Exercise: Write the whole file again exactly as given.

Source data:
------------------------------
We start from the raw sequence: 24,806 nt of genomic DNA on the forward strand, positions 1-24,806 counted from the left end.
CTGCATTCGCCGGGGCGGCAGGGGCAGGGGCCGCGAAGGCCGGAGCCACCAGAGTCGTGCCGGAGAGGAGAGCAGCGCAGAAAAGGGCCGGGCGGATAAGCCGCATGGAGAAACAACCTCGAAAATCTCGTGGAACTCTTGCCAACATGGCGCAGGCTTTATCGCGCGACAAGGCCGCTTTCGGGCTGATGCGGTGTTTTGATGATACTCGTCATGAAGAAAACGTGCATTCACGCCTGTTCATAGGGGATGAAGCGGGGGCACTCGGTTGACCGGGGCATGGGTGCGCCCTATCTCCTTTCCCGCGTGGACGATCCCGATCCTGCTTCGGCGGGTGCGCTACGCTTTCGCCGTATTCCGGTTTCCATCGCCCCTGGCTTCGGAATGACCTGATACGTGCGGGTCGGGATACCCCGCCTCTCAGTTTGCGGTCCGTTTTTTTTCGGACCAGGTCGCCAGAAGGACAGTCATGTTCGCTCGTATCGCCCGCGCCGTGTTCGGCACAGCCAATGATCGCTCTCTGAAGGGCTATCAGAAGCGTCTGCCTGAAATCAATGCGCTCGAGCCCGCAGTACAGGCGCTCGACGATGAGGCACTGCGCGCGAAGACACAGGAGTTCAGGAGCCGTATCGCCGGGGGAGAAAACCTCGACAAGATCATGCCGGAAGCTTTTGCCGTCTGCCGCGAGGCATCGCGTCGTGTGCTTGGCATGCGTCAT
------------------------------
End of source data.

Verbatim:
We start from the raw sequence: 24,806 nt of genomic DNA on the forward strand, positions 1-24,806 counted from the left end.
CTGCATTCGCCGGGGCGGCAGGGGCAGGGGCCGCGAAGGCCGGAGCCACCAGAGTCGTGCCGGAGAGGAGAGCAGCGCAGAAAAGGGCCGGGCGGATAAGCCGCATGGAGAAACAACCTCGAAAATCTCGTGGAACTCTTGCCAACATGGCGCAGGCTTTATCGCGCGACAAGGCCGCTTTCGGGCTGATGCGGTGTTTTGATGATACTCGTCATGAAGAAAACGTGCATTCACGCCTGTTCATAGGGGATGAAGCGGGGGCACTCGGTTGACCGGGGCATGGGTGCGCCCTATCTCCTTTCCCGCGTGGACGATCCCGATCCTGCTTCGGCGGGTGCGCTACGCTTTCGCCGTATTCCGGTTTCCATCGCCCCTGGCTTCGGAATGACCTGATACGTGCGGGTCGGGATACCCCGCCTCTCAGTTTGCGGTCCGTTTTTTTTCGGACCAGGTCGCCAGAAGGACAGTCATGTTCGCTCGTATCGCCCGCGCCGTGTTCGGCACAGCCAATGATCGCTCTCTGAAGGGCTATCAGAAGCGTCTGCCTGAAATCAATGCGCTCGAGCCCGCAGTACAGGCGCTCGACGATGAGGCACTGCGCGCGAAGACACAGGAGTTCAGGAGCCGTATCGCCGGGGGAGAAAACCTCGACAAGATCATGCCGGAAGCTTTTGCCGTCTGCCGCGAGGCATCGCGTCGTGTGCTTGGCATGCGTCAT